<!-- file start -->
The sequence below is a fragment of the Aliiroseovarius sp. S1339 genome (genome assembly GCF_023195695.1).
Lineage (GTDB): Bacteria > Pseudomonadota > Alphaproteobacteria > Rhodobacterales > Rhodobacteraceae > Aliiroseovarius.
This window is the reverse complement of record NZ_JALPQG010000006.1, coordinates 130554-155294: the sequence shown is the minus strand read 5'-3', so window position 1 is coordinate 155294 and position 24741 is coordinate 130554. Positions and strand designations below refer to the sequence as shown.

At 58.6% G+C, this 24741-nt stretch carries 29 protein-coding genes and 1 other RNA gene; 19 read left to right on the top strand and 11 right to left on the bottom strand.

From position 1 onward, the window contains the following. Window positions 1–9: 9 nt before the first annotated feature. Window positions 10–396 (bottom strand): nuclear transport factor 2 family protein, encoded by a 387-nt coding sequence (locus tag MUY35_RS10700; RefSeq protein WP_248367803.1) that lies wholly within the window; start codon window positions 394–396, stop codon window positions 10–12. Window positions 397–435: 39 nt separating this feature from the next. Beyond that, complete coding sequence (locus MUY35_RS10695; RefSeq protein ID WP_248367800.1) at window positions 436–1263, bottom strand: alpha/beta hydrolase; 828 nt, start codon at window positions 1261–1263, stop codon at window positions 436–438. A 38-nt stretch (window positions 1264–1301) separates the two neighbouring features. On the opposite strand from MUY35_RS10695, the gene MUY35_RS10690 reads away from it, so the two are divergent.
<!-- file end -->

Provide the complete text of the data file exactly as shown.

The sequence below is a fragment of the Aliiroseovarius sp. S1339 genome (genome assembly GCF_023195695.1).
Lineage (GTDB): Bacteria > Pseudomonadota > Alphaproteobacteria > Rhodobacterales > Rhodobacteraceae > Aliiroseovarius.
This window is the reverse complement of record NZ_JALPQG010000006.1, coordinates 130554-155294: the sequence shown is the minus strand read 5'-3', so window position 1 is coordinate 155294 and position 24741 is coordinate 130554. Positions and strand designations below refer to the sequence as shown.

At 58.6% G+C, this 24741-nt stretch carries 29 protein-coding genes and 1 other RNA gene; 19 read left to right on the top strand and 11 right to left on the bottom strand.

From position 1 onward, the window contains the following. Window positions 1–9: 9 nt before the first annotated feature. Window positions 10–396 (bottom strand): nuclear transport factor 2 family protein, encoded by a 387-nt coding sequence (locus tag MUY35_RS10700; RefSeq protein WP_248367803.1) that lies wholly within the window; start codon window positions 394–396, stop codon window positions 10–12. Window positions 397–435: 39 nt separating this feature from the next. Beyond that, complete coding sequence (locus MUY35_RS10695; RefSeq protein ID WP_248367800.1) at window positions 436–1263, bottom strand: alpha/beta hydrolase; 828 nt, start codon at window positions 1261–1263, stop codon at window positions 436–438. A 38-nt stretch (window positions 1264–1301) separates the two neighbouring features. On the opposite strand from MUY35_RS10695, the gene MUY35_RS10690 reads away from it, so the two are divergent.